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white fungus in sleepers

Over the last few days, i have had a lot of white fungus growing in my sleepers in my garden, what is the best way to remove and tackle this problem


  • sotongeoffsotongeoff Posts: 9,802

    There is not much you can do-they will disappear on their own accord -it is common too see many fungi/toadstools this time of year.

    If the sleepers are sound-I wouldn't fret too much

  • DovefromaboveDovefromabove Central Norfolk UKPosts: 82,102

    If you're using the sleepers as steps or as a walkway it's best to remove them, as they will make the wood slippery.  Otherwise, as Geoff says, no real problem. image

    “I am not lost, for I know where I am. But however, where I am may be lost.” Winnie the Pooh

  • humhum Posts: 3

    thankyou for your responses. I was getting very stressed as i did not know what to do.

  • testing

  • We live on a hill and decided to go for sleepers in our front garden because they can be repaired/replaced, so we were told, as opposed to brick which was more expensive and less flexible once cracked. Within 2 years we noticed areas of rotten wood. Now, five years on we have white fungus growing in the seams of the sleepers, also many areas of rotten wood. I've just found out that the New Zealand railways have discovered fungus growing on their sleepers causing premature decay. Sound like what we have. We were told the sleepers would last 20 years. Does anyone have any info/advice?

  • The only thing I can think of is jet washing the sleepers that only have the fungus on them, and painting them with black bitumenous paint (not sure of spelling!).  It's got a high tar content, so will protect them from water and hopefully the fungus.  The sleepers that are rotten will probably need replacing, but I'd paint those too.

    It's the wrong time of year to be doing this though, I'd scrape the fungus off and wait until spring to do the painting, otherwise your paint will never dry.  An added bonus of using the paint is slugs don't like to cross it, so if you've used the sleepers to terrace, with a bit of luck there won't be as many slugs next year.  With a bit of luck we'll have a bit less rain next year (or rain at the right time of year), so there'll be less of the blighters anyway.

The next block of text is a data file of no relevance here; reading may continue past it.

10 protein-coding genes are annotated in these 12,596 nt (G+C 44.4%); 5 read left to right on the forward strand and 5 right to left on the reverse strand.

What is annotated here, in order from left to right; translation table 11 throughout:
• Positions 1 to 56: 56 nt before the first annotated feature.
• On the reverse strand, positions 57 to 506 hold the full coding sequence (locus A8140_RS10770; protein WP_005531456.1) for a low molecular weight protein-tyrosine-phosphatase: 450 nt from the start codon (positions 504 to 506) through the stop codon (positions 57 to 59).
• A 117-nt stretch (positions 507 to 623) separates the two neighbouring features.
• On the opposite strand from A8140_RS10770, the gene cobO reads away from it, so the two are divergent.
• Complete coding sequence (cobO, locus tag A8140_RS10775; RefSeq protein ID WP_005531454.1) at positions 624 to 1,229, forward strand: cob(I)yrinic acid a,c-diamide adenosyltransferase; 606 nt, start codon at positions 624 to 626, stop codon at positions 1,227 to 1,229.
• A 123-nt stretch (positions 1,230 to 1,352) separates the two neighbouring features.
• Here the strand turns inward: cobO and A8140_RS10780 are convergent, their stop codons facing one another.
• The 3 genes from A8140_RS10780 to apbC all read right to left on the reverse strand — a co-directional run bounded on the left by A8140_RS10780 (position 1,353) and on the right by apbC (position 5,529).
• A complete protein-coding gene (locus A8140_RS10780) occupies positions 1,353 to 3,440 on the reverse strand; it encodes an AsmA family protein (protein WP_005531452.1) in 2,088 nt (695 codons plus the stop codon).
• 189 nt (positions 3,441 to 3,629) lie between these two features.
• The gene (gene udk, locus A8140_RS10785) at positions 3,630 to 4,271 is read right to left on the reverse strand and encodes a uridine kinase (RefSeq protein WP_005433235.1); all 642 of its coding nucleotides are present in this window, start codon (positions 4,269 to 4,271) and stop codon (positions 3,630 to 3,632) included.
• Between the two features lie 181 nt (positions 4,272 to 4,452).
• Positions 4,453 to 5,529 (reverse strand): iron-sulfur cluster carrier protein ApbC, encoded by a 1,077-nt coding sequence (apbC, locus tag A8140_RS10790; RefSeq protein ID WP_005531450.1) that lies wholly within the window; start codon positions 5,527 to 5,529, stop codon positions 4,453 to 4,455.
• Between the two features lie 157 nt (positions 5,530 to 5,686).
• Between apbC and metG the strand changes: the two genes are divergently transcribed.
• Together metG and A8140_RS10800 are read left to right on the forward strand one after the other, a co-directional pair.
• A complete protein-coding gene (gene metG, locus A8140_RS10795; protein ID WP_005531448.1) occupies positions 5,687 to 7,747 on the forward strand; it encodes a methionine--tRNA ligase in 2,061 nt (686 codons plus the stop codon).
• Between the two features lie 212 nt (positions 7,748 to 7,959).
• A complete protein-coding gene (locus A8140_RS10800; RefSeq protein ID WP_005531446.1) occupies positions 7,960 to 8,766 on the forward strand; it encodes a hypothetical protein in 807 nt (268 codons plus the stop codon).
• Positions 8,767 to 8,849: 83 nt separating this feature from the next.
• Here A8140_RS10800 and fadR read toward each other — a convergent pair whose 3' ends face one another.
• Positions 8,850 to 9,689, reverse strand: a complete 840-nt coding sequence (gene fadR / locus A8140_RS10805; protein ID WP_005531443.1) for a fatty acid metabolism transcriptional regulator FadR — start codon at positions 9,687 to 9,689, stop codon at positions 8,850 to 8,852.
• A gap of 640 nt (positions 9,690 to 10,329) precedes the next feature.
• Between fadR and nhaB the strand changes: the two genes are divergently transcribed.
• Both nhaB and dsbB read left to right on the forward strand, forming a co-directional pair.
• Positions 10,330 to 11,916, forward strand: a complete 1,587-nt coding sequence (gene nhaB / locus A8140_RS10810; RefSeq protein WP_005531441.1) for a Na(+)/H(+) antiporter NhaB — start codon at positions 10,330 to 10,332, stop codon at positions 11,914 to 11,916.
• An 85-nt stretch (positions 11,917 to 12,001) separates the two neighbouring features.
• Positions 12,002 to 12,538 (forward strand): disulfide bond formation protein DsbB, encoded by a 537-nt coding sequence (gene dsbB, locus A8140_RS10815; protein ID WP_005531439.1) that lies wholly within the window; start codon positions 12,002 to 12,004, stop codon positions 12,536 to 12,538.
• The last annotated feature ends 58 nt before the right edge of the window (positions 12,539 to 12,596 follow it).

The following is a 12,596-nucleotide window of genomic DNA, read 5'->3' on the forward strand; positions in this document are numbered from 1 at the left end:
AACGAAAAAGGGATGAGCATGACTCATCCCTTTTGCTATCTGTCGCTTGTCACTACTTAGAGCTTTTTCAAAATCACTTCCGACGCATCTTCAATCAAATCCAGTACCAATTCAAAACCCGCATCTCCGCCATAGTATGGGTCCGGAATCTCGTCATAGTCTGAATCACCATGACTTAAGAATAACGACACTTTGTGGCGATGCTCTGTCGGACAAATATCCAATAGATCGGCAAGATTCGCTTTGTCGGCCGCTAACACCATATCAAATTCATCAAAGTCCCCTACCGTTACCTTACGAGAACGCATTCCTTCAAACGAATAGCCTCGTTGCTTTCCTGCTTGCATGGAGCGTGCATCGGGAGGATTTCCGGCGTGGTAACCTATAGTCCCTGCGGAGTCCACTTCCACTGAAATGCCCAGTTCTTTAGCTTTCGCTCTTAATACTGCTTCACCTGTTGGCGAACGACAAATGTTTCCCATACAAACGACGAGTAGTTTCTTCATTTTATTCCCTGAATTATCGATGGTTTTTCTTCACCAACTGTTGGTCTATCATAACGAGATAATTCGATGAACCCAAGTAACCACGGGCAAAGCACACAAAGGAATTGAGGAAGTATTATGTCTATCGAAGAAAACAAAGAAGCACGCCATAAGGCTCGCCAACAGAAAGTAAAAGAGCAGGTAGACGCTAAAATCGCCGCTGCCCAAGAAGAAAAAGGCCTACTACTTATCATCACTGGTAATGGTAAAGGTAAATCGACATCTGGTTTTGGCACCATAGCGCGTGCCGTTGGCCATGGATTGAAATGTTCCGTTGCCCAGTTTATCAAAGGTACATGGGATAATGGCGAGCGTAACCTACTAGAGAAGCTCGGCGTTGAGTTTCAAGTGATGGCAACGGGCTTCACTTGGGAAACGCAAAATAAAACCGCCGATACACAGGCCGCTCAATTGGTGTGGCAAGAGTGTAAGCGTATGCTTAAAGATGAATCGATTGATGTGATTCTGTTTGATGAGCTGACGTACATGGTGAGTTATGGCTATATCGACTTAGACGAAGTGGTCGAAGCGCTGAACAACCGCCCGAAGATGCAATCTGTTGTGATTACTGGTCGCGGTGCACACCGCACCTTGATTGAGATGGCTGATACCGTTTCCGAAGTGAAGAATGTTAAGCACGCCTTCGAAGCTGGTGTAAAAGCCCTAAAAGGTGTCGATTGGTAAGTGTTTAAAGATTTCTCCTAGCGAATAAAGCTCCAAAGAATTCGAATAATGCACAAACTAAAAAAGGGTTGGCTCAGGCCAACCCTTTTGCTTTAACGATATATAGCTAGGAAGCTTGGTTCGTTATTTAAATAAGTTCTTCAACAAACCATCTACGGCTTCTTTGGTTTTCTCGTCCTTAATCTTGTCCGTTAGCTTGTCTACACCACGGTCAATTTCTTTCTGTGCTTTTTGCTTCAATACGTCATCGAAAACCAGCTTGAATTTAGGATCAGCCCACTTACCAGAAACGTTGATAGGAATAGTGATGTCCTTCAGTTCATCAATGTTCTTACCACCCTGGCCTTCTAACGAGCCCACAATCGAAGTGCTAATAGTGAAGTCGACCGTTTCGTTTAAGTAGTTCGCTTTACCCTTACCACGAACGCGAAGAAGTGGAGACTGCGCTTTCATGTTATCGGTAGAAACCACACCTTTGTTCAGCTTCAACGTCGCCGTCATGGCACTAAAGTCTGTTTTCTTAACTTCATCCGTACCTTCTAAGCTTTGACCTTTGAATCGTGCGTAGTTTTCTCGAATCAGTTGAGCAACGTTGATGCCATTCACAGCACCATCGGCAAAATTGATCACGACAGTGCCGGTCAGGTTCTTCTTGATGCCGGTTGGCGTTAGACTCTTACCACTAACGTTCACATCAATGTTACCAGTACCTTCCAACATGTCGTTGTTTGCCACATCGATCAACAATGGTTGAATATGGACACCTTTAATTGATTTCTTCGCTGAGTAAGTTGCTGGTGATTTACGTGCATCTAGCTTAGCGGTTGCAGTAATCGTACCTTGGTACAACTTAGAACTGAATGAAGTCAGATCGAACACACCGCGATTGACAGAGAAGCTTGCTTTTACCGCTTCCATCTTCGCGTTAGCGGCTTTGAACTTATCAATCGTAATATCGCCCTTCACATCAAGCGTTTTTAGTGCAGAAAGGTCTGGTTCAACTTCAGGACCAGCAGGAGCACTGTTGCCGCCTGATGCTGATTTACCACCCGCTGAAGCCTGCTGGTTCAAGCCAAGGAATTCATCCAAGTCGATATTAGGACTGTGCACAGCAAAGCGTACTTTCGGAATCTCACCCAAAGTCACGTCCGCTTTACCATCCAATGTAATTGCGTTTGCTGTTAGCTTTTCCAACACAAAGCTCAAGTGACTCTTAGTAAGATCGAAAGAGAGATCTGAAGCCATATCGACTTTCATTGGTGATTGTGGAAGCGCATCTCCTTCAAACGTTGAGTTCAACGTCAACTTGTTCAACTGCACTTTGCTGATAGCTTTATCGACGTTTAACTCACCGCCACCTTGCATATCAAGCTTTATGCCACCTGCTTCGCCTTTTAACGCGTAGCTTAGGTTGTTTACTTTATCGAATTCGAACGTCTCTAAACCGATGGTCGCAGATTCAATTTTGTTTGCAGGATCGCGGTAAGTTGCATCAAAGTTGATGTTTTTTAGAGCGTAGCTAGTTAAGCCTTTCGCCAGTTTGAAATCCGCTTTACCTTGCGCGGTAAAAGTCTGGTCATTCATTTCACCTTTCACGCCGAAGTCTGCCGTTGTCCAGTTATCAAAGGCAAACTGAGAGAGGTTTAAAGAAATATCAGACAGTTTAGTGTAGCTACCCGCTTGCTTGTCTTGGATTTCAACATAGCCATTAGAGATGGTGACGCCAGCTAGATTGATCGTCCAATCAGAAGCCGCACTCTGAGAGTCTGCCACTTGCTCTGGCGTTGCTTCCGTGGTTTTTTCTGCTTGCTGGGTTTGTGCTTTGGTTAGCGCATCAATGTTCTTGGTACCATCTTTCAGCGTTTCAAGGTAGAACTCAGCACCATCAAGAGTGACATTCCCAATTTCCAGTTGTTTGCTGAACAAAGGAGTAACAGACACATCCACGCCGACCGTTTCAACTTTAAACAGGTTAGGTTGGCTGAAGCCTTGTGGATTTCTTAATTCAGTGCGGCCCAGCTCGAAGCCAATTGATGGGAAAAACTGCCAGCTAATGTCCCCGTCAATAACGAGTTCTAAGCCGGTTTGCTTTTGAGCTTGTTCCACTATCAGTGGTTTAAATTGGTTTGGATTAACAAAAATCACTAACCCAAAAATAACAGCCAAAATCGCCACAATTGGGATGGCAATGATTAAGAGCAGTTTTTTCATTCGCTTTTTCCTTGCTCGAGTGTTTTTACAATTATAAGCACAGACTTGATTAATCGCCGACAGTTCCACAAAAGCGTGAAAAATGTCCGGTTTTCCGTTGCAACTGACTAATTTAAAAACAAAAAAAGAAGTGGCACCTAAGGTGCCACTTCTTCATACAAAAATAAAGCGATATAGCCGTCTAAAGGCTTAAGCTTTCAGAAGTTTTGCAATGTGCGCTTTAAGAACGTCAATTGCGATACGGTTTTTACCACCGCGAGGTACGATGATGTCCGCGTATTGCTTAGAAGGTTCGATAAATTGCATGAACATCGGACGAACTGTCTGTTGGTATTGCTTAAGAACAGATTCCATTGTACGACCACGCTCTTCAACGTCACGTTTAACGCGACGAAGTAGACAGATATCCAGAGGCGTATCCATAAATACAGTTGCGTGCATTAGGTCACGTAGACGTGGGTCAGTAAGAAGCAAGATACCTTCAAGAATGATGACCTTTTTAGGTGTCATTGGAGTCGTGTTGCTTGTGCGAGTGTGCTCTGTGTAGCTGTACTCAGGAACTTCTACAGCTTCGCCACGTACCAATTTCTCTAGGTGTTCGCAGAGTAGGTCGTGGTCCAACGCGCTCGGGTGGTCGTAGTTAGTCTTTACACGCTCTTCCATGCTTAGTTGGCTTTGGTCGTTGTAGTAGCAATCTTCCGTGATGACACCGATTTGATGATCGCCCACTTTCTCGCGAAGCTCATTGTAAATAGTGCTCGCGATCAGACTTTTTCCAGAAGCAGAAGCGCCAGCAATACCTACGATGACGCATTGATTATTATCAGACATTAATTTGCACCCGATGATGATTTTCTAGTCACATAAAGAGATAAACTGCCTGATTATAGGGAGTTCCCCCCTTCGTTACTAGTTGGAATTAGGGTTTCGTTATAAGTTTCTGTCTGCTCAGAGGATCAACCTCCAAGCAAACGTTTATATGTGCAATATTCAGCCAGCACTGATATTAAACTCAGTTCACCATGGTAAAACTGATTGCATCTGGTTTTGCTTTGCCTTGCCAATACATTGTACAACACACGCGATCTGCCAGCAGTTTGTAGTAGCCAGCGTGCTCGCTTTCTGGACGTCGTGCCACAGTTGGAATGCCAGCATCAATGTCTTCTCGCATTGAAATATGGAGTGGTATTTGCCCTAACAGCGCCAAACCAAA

• Thank you for your reply. Jet washing sounds like a good idea. Taking it off with a scraper might be quicker though. Not sure how it would look painted with bitumen.

    Any more ideas?

  • You could try oiling them once they are clean.  This would be a more expensive option though, teak oil or danish oil is quite expensive if you're doing a large area.  The only other thing would be to paint them every year with a decent quality wood paint, then you can choose a colour that suits.  I'm not sure if they're still doing it, but cuprinol were doing free paint samples on their website earlier in spring (free p&p too, so I bought a few colours at £1 each to do my bird table - yep, cheeky I know!)  Basically you need to weatherproof them so the fungus spores can't take hold.  Sleepers are hardwood, so should last a long time, but even hardwood needs to be treated yearly when it's outside.  I know weathershield works on brickwork, but not sure if it will work on wood.

    If you don't want to bend to scrape the stuff off, then wolf-garten do a great tool for cleaning weeds off patios, that might be good (the knife variety, not the brass brush).  I've used mine for scraping Ivy off my walls where I can't reach, I think they're fantastic tools, so you only buy the interchangable heads with a single handle.  No, I'm not a rep for wolf, I just think the tools are very well thought out and made, and are great for me where storage is an issue.

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